R & D Decisions Under Alternative Regulatory Constraints

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The purpose of this paper has been to extend the range of consequences implied by government regulation of privately owned firms. The analytical framework of Section II concentrated on deriving the implications of alternative degrees of regulation on the firm's research and development (R&D) decisions. The analysis implies that managers of stringently regulated firms have greater incentive to neglect such activities related to the search for and production of valuable market information which increases owners' wealth. Among other things, this implies that firms subject to more restrictive regulatory climates are more likely to commit fewer expenditures to R&D activities.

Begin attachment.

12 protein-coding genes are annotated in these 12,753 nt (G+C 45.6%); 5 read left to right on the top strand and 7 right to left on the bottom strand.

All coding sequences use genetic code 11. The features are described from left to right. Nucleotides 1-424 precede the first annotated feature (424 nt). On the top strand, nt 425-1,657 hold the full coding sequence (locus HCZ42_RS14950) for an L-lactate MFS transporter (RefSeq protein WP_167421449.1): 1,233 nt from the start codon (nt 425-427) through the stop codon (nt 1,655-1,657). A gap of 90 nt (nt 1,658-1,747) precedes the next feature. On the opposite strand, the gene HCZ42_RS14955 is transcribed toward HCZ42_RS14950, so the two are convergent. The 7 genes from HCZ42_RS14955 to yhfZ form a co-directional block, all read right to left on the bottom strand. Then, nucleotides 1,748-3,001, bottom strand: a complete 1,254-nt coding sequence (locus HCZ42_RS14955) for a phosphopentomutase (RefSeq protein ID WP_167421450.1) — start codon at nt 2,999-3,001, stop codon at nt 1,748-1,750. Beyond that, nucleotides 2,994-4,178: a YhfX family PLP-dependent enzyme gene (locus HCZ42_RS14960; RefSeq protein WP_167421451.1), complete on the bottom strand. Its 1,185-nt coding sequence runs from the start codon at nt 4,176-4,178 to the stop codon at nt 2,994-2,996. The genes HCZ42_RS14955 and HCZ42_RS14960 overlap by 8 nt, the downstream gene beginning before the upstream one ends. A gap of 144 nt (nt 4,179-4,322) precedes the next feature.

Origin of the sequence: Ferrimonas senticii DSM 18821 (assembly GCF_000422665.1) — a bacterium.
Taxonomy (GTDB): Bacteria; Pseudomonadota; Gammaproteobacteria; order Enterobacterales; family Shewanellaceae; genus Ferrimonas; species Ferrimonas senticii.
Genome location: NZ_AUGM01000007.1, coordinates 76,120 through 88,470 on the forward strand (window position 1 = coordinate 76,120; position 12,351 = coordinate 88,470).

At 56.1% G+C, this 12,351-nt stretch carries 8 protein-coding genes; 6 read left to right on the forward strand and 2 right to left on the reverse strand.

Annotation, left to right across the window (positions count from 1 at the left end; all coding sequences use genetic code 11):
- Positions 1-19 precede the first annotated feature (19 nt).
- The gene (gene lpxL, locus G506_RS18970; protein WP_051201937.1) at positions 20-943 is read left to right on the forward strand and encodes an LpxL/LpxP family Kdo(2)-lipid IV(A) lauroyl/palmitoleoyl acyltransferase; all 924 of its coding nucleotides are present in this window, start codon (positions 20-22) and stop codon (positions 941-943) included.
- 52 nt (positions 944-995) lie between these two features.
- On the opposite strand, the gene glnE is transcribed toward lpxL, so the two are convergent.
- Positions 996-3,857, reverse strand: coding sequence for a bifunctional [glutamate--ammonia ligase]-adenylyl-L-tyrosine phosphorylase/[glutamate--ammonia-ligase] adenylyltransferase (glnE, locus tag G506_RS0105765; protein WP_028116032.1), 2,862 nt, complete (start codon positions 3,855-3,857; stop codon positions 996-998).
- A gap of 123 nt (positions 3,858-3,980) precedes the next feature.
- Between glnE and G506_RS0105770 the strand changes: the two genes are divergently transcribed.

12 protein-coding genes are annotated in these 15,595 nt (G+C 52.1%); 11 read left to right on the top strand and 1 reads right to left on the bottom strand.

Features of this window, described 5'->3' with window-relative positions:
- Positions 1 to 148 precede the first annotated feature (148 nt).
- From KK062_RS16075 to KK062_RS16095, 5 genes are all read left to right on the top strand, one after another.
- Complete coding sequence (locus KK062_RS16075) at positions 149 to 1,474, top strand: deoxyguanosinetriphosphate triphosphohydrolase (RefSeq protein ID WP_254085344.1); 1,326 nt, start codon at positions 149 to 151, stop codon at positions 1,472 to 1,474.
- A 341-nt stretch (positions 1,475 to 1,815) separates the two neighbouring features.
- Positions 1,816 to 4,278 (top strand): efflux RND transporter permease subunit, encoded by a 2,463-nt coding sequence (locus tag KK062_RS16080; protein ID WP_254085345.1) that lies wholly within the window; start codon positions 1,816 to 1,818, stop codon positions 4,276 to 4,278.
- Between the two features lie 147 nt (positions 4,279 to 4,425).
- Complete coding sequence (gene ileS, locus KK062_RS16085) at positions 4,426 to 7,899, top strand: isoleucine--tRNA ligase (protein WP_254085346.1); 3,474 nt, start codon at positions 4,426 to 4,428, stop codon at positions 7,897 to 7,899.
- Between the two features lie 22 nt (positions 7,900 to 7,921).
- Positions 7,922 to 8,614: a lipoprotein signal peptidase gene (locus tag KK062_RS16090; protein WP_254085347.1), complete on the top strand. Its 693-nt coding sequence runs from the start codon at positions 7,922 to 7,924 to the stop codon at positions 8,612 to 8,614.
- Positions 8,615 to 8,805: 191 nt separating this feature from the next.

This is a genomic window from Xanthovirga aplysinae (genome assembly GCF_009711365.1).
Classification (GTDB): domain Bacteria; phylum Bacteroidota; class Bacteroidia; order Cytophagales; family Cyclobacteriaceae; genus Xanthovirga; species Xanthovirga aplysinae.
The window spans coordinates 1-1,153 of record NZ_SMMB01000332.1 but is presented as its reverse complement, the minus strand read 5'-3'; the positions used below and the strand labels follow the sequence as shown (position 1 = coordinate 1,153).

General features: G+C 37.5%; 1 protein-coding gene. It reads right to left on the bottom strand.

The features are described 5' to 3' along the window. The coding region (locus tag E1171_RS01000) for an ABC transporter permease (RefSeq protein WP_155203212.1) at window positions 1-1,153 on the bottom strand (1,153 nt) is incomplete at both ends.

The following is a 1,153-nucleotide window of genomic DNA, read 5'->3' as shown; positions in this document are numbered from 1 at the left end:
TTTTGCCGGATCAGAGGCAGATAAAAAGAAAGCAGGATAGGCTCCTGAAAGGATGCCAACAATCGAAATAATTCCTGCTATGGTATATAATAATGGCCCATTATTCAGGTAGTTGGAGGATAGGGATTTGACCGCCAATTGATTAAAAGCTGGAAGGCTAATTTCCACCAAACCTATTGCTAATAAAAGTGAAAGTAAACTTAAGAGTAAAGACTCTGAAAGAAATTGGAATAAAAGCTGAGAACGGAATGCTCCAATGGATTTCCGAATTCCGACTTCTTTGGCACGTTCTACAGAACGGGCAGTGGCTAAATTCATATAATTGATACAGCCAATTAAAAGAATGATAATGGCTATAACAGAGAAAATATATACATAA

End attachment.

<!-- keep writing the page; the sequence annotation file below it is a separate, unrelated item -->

Empirical evidence from the electric power industry was presented in Section III. The results indicate that the interfirm differences in R&D expenditures in this industry can be explained to a large extent by the variability of governmentally imposed regulatory constraints. After controlling for other determinants of R&D behavior, the evidence reveals that electric power firms subject to the most restrictive regulatory constraints do significantly (at the 5 percent level and better) less R&D than firms operating under the weakest regulatory constraints.



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